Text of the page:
Has the Criminal Justice System already passed ‘breaking point’?

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So apparently massive cuts to the Criminal Justice System have driven it to “breaking point”, who knew?!

Well, anyone who has any contact with the system knew, that’s who.

This damning finding by Parliament’s spending watchdog the Public Accounts Committee told us what everyone knew, everyone except, apparently, the Ministry of Justice.

Meg Hillier MP, chair of the PAC said; “Too little thought has been given to the consequences of cutbacks with the result that the system’s ability to deliver justice, together with its credibility in the eyes of the public, is under threat.”

And how did the MoJ react to the fact that, under its direction, the system was found to be failing victims, witnesses, defendants, lawyers and, basically, all of us?

Like a snake eating its own tail, the MoJ said the report was clear evidence that it’s much vaunted reforms were much needed, totally ignoring the fact it’s their cuts which have driven the system into the ground in the first place.

In the wake of austerity – which has seen 27-percent of CPS lawyers chopped, legal aid slashed and courts closed – is a nice backlog of over 51,000 crown court cases. Coincidence?

Back in the autumn Michael Gove suggested, with razor-sharp insight, that one way of cutting costs would be to cut reoffending.

Yet last week we learned the privatised probation services are refusing to report breaches of court orders because it will harm their figures and therefore their bottom lines.

Last month we also heard violence, self harm and deaths are running rife in prisons.

Staff cuts mean there aren’t enough officers to allow prisoners access to education and activities which would actually cut reoffending.

Instead prisoners are spending 23 hours a day in their cells with only bunkmates and legal highs for company.

Between the cuts to police (another issue), CPS, courts, prison and probation, is it any wonder the CJS in slowly sinking in the mire?

The other day I was waiting for a trial to begin at Birmingham Crown a Court where a defendant was facing charges of theft (of a leaf blower), and aggravated vehicle taking.

The prosecution case rested largely on identification evidence which said the offender was a white, tall, ginger male.

Between his arrest, interview, charge, and plea hearing, nobody on the Crown’s side noticed (or bothered to look) at the defendant.

He was white, under six feet tall and had…brown hair.

Literally moments before the trial was due to start the prosecution decided it was best if no evidence was offered and the case was dropped.

This is one of god knows how many cases which are being charged, then free falling all the way to trial because there aren’t enough staff to properly assess them.

Between poor charging decisions, disastrous case management and woeful disclosure efforts, cases are rolling into court with as many loose ends as a plate of spaghetti.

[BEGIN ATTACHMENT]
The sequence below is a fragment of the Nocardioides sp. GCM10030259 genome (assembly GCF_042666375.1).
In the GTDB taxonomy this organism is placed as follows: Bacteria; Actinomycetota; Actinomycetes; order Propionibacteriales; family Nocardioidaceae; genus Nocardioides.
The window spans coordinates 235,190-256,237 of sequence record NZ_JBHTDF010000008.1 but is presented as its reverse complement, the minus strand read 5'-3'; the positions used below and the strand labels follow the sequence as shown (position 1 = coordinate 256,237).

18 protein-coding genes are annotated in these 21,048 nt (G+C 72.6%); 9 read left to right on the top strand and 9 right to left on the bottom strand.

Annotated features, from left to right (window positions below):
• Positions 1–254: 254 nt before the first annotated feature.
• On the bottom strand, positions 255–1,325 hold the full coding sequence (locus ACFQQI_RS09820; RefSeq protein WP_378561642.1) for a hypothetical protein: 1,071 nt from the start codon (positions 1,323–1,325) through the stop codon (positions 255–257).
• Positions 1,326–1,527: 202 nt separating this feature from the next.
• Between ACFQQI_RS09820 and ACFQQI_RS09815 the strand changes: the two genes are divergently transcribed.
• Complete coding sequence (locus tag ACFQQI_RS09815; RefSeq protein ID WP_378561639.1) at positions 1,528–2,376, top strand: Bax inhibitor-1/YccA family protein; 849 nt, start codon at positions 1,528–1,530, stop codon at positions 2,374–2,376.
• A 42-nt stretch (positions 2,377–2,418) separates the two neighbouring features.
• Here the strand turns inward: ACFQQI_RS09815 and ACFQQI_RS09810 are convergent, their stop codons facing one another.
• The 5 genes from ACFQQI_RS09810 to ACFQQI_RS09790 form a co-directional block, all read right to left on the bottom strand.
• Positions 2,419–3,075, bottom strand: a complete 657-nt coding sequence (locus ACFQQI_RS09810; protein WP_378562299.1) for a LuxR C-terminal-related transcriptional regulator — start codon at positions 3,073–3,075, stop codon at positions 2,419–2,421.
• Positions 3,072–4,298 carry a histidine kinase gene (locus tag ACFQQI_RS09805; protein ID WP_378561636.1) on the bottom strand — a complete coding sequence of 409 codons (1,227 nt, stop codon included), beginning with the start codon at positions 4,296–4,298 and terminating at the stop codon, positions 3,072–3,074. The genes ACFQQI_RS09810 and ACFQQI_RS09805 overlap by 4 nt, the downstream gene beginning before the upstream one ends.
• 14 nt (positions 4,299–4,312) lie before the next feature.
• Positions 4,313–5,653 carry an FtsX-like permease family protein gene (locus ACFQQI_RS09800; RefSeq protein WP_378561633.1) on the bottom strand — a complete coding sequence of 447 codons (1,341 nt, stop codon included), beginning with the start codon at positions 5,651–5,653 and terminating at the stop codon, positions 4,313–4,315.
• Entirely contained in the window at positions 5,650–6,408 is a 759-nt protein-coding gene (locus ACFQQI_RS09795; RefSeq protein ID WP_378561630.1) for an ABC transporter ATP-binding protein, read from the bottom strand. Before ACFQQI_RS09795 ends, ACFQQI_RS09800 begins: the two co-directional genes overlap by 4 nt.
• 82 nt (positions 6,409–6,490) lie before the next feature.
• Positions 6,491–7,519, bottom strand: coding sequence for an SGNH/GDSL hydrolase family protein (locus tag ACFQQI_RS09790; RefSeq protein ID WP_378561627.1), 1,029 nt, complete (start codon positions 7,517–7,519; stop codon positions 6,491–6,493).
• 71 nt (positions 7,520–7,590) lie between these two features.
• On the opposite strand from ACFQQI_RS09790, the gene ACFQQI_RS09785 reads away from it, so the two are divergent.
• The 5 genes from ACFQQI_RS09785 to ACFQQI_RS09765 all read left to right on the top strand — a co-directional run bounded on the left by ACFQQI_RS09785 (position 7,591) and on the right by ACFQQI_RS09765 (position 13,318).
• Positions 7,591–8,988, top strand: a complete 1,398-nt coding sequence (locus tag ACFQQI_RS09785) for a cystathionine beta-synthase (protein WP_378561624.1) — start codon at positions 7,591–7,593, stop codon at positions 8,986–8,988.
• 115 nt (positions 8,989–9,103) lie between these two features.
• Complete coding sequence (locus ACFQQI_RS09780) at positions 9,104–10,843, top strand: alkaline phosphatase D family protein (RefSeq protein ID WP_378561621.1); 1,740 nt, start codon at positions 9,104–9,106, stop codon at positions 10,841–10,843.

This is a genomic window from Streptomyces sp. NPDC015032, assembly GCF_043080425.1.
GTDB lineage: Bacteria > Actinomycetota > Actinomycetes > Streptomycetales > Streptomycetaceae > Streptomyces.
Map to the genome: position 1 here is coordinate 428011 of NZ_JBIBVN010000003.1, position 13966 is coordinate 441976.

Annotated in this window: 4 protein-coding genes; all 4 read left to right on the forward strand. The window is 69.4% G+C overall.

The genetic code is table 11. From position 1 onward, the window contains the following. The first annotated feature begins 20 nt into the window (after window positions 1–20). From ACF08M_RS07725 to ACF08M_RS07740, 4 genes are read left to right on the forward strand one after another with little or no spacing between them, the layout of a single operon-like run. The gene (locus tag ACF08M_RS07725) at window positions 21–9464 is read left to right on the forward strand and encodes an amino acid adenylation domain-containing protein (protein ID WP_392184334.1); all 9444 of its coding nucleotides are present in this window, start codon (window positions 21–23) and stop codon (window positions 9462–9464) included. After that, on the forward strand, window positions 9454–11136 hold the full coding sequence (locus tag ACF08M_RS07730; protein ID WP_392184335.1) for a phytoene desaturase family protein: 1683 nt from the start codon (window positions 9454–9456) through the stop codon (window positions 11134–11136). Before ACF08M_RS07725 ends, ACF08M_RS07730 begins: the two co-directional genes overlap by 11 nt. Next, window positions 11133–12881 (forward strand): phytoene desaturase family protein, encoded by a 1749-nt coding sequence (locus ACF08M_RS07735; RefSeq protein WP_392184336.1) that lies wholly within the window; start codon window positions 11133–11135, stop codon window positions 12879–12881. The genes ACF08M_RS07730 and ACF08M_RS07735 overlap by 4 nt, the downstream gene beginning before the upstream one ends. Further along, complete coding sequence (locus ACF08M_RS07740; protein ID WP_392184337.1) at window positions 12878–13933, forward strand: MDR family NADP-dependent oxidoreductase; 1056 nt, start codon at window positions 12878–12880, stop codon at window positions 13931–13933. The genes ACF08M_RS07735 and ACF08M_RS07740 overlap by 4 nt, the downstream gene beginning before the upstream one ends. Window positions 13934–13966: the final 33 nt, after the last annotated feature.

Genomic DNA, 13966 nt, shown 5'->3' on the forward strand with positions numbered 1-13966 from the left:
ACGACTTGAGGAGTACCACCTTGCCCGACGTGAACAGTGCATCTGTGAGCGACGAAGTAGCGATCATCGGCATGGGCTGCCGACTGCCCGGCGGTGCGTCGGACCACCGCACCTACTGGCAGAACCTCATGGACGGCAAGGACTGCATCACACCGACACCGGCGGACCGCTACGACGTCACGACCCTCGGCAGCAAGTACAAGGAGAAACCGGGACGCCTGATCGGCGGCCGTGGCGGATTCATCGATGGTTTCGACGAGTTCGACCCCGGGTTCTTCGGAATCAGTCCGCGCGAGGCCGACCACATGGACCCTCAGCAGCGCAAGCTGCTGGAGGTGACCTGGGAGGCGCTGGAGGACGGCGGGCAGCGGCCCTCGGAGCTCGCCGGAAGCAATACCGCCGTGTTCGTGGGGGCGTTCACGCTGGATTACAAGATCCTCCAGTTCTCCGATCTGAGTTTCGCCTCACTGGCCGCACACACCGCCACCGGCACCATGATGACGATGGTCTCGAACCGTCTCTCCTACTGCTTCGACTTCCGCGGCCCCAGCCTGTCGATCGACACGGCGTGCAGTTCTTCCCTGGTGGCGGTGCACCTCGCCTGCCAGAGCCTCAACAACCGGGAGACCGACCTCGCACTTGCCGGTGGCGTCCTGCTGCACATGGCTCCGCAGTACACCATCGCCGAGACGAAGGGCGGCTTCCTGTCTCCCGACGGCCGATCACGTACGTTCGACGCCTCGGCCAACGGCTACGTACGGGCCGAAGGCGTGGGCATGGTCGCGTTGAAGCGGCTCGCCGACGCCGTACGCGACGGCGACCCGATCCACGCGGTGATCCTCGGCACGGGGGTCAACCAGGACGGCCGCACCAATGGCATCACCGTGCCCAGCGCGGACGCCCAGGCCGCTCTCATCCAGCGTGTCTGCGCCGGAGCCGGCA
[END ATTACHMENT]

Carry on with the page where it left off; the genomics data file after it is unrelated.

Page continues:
Victims, witnesses and the definitely not-ginger defendant should have been put out of their misery on that case months ago, not to mention the waste of court time having a dead duck of a case taking up precious space in the list.

The MoJ can talk of reforms until the cows come home but you know what’s needed? Cold hard cash.

Investment. Plain and simple.

Pay for adequate numbers of CPS workers and solicitors to properly manage cases, provide legal aid wherever it is needed for justice to be done, pay for court staff and victim services to make an inevitably stressful situation that little bit easier.

Regularly in court I hear more mentions mentions of the public purse than I do of justice suggesting those famous scales may have tipped in the favour of cost.

If that’s the case, surely the system is way beyond breaking point and is, in fact, broken.

So what are the chances of proper investment in the system to revive its twitching corpse?
I wouldn’t hold my breath.

Where’s the incentive when most people don’t see the CJS as something they’ll ever need?

As law abiding citizens they’ll never be accused of a crime and being a victim is something that happens to other people.

The MoJ can wring its hands a little, promise it’s already reforming and then quietly leave the system in freefall until the next report is published.

Attention on Michael Gove’s is solely focused his EU escape plan and quite how he’ll retrieve his knife from David Cameron’s back.

If pushed he can talk about digital advances and proper punishment while ignoring elephant in the room.

All of the issues mentioned are well known. Everyone in the system knows there are too few workers for too many cases with not enough cash to handle them properly.

It’s simply not possible those at the top of the MoJ are working in blind ignorance of the effects of the cuts.

The only conclusion to draw is that neither Michael Gove nor the MoJ give much of a shit.

So long as they can claim they are trying, they don’t care how deeply the cuts bite or the implications for something as intangible as justice.

Until voters are dragged into the CJS it’s not really something that sways at the ballot box. They care about crime, but responsibility for that can be shunted off to the Home Office.

With no hope of investment and a Minister with one eye on Downing Street, the PAC’s report will go down as another marker of the CJS’s sad and lingering decline.

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